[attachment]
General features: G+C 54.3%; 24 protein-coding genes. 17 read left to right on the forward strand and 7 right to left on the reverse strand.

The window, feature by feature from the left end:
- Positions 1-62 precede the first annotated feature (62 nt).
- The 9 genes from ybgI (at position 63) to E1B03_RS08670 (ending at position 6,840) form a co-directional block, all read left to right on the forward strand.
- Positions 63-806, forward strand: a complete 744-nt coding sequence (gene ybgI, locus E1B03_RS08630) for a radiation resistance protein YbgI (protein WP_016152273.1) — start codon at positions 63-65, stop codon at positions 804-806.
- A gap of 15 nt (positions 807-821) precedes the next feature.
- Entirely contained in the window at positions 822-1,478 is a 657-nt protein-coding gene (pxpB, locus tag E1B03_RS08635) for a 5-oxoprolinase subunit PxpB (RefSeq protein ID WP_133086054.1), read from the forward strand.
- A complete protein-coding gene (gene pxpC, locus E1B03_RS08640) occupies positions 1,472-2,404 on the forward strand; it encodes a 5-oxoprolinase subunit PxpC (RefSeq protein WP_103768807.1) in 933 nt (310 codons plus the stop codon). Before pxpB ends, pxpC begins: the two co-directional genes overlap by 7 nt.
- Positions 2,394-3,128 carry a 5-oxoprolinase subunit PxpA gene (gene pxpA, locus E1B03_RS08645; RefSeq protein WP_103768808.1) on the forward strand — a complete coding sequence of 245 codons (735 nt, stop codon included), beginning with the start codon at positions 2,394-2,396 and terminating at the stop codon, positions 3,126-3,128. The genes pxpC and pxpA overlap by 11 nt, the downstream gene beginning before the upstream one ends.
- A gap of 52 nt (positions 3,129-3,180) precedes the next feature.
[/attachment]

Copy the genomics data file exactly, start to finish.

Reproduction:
General features: G+C 54.3%; 24 protein-coding genes. 17 read left to right on the forward strand and 7 right to left on the reverse strand.

The window, feature by feature from the left end:
- Positions 1-62 precede the first annotated feature (62 nt).
- The 9 genes from ybgI (at position 63) to E1B03_RS08670 (ending at position 6,840) form a co-directional block, all read left to right on the forward strand.
- Positions 63-806, forward strand: a complete 744-nt coding sequence (gene ybgI, locus E1B03_RS08630) for a radiation resistance protein YbgI (protein WP_016152273.1) — start codon at positions 63-65, stop codon at positions 804-806.
- A gap of 15 nt (positions 807-821) precedes the next feature.
- Entirely contained in the window at positions 822-1,478 is a 657-nt protein-coding gene (pxpB, locus tag E1B03_RS08635) for a 5-oxoprolinase subunit PxpB (RefSeq protein ID WP_133086054.1), read from the forward strand.
- A complete protein-coding gene (gene pxpC, locus E1B03_RS08640) occupies positions 1,472-2,404 on the forward strand; it encodes a 5-oxoprolinase subunit PxpC (RefSeq protein WP_103768807.1) in 933 nt (310 codons plus the stop codon). Before pxpB ends, pxpC begins: the two co-directional genes overlap by 7 nt.
- Positions 2,394-3,128 carry a 5-oxoprolinase subunit PxpA gene (gene pxpA, locus E1B03_RS08645; RefSeq protein WP_103768808.1) on the forward strand — a complete coding sequence of 245 codons (735 nt, stop codon included), beginning with the start codon at positions 2,394-2,396 and terminating at the stop codon, positions 3,126-3,128. The genes pxpC and pxpA overlap by 11 nt, the downstream gene beginning before the upstream one ends.
- A gap of 52 nt (positions 3,129-3,180) precedes the next feature.